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Bowl barrows, the most numerous form of round barrow, are funerary monuments
dating from the Late Neolithic period to the Late Bronze Age, with most
examples belonging to the period 2400-1500 BC. They were constructed as
earthen or rubble mounds, sometimes ditched, which covered single or multiple
burials. They occur either in isolation or grouped as cemeteries and often
acted as a focus for burials in later periods. Often superficially similar,
although differing widely in size, they exhibit regional variations in form
and a diversity of burial practices. There are over 10,000 surviving bowl
barrows recorded nationally (many more have already been destroyed), occurring
across most of lowland Britain. Often occupying prominent locations, they are
a major historic element in the modern landscape and their considerable
variation of form and longevity as a monument type provide important
information on the diversity of beliefs and social organisations amongst early
prehistoric communities. They are particularly representative of their period
and a substantial proportion of surviving examples are considered worthy of
protection.Although this barrow has been partially excavated it survives reasonably well.
Further evidence of the structure of the mound, the surrounding ditch and
burials will survive.
The monument includes a Bronze Age bowl barrow, a member of a wider group of
similar monuments in this area of the North Yorkshire moors. The barrow mound
is 1.5m high and 20m in diameter. Although no longer visible at ground
level, a ditch, from which material was excavated during the construction of
the monument surrounds the barrow mound. This has become in-filled over the
years but survives as a buried feature 4m wide.
The barrow mound was excavated in 1848 by the antiquarian Lord Conyngham; he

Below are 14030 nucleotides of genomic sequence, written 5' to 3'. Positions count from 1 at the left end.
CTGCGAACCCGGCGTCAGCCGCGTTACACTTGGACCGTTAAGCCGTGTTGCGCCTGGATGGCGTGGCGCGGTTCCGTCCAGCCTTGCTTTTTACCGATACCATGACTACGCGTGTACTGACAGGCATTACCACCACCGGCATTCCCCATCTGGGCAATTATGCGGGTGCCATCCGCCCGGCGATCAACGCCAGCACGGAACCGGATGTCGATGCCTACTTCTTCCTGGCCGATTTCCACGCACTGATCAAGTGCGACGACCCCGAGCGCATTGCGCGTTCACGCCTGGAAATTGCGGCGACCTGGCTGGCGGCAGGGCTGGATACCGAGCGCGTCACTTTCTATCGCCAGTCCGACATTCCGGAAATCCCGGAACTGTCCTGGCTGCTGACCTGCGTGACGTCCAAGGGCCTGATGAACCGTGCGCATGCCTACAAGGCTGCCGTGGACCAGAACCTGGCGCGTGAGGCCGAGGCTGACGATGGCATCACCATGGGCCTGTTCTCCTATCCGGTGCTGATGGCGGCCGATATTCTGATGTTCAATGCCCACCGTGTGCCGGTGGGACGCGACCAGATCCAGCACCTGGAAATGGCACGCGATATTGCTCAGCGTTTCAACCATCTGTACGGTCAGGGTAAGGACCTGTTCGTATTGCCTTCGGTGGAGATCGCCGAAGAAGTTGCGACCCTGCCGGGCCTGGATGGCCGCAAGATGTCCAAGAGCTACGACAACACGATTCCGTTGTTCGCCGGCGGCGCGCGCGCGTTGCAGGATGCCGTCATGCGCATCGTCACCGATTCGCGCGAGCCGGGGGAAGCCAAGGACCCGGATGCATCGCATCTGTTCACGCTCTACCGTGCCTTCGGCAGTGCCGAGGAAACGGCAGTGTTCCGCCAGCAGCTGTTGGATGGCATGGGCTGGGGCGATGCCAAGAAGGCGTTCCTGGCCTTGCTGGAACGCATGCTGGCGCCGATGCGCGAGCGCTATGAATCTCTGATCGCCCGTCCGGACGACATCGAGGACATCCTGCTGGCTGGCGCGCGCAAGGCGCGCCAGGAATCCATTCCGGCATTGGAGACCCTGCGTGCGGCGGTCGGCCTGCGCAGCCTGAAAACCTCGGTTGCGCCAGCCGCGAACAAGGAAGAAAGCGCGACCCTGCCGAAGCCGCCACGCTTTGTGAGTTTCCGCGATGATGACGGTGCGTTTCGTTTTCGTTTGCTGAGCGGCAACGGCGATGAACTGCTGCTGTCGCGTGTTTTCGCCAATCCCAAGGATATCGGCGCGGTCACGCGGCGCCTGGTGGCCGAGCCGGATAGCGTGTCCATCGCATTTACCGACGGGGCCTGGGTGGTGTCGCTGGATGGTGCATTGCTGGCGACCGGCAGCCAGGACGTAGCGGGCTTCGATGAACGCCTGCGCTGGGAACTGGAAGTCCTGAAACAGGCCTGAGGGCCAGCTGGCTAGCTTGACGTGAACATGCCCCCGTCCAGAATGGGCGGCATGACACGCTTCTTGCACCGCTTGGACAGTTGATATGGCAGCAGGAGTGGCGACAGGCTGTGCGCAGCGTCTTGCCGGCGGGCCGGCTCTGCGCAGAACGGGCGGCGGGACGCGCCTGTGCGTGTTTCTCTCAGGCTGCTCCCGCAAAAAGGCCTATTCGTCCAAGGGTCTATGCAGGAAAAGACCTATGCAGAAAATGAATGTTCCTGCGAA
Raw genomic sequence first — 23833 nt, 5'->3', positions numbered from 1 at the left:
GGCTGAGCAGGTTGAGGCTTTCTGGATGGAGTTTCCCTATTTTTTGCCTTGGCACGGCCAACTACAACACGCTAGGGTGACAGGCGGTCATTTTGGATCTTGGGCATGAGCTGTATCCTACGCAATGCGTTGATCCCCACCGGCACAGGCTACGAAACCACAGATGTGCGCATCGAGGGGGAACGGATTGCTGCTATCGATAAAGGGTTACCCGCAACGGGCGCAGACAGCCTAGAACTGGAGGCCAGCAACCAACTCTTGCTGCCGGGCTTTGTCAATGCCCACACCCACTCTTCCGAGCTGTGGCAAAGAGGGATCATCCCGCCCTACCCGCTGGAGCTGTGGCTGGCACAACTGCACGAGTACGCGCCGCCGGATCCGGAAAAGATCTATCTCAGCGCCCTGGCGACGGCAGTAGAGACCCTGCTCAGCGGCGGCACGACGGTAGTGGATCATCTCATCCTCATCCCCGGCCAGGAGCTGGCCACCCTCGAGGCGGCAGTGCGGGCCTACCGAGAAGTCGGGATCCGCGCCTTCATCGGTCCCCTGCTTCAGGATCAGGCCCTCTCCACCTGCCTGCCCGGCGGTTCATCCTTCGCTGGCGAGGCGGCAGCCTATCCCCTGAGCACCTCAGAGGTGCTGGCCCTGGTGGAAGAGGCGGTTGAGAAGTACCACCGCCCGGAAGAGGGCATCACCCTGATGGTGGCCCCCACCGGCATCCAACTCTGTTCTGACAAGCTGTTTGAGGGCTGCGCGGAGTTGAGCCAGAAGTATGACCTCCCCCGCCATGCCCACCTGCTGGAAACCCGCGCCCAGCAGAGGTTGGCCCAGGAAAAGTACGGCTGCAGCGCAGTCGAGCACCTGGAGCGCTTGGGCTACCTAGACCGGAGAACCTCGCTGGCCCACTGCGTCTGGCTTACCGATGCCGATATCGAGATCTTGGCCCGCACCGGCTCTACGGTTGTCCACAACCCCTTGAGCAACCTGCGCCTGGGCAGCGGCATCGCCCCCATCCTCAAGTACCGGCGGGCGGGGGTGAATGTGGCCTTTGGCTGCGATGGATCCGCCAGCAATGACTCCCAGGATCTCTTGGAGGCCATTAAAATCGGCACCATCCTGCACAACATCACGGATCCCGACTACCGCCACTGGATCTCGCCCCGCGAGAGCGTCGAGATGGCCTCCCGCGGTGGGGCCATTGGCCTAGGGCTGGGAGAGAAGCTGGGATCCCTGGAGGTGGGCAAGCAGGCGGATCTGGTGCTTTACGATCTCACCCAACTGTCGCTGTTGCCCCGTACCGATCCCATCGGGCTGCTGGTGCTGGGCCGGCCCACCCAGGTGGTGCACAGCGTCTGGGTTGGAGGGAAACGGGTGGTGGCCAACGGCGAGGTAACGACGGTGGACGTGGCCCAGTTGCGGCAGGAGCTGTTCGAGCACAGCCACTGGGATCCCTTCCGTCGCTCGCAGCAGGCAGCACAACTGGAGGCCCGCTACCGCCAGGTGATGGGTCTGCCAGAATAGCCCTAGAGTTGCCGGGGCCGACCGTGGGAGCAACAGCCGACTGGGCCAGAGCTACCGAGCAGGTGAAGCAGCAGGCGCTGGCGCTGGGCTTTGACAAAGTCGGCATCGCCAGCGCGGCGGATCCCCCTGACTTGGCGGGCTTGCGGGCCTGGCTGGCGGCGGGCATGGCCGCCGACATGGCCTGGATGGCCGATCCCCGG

found a triangular cist which contained two cremation urns. The mound has a
depression in its summit which marks the site of Conyngham's excavation. A
radio mast on a 0.5m square concrete base has been erected at the south-east
edge of the mound and concrete settings 0.3m square for bracing cables have
been inserted into the east and north-west edges of the mound. All are
excluded from the scheduling though the ground beneath is included.MAP EXTRACT
The site of the monument is shown on the attached map extract.
It includes a 2 metre boundary around the archaeological features,
considered to be essential for the monument's support and preservation.
The contents of this record have been generated from a legacy data system.
Other9102.03, North Yorkshire SMR,
This monument is scheduled under the Ancient Monuments and Archaeological Areas Act 1979 as amended as it appears to the Secretary of State to be of national importance. This entry is a copy, the original is held by the Department for Digital, Culture, Media and Sport.
This map is for quick reference purposes only and may not be to scale. This copy shows the entry on 09-Aug-2022 at 21:42:54.
© Crown Copyright and database right 2022. All rights reserved. Ordnance Survey Licence number 100024900.© British Crown and SeaZone Solutions Limited 2022. All rights reserved. Licence number 102006.006.
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End of official list entry
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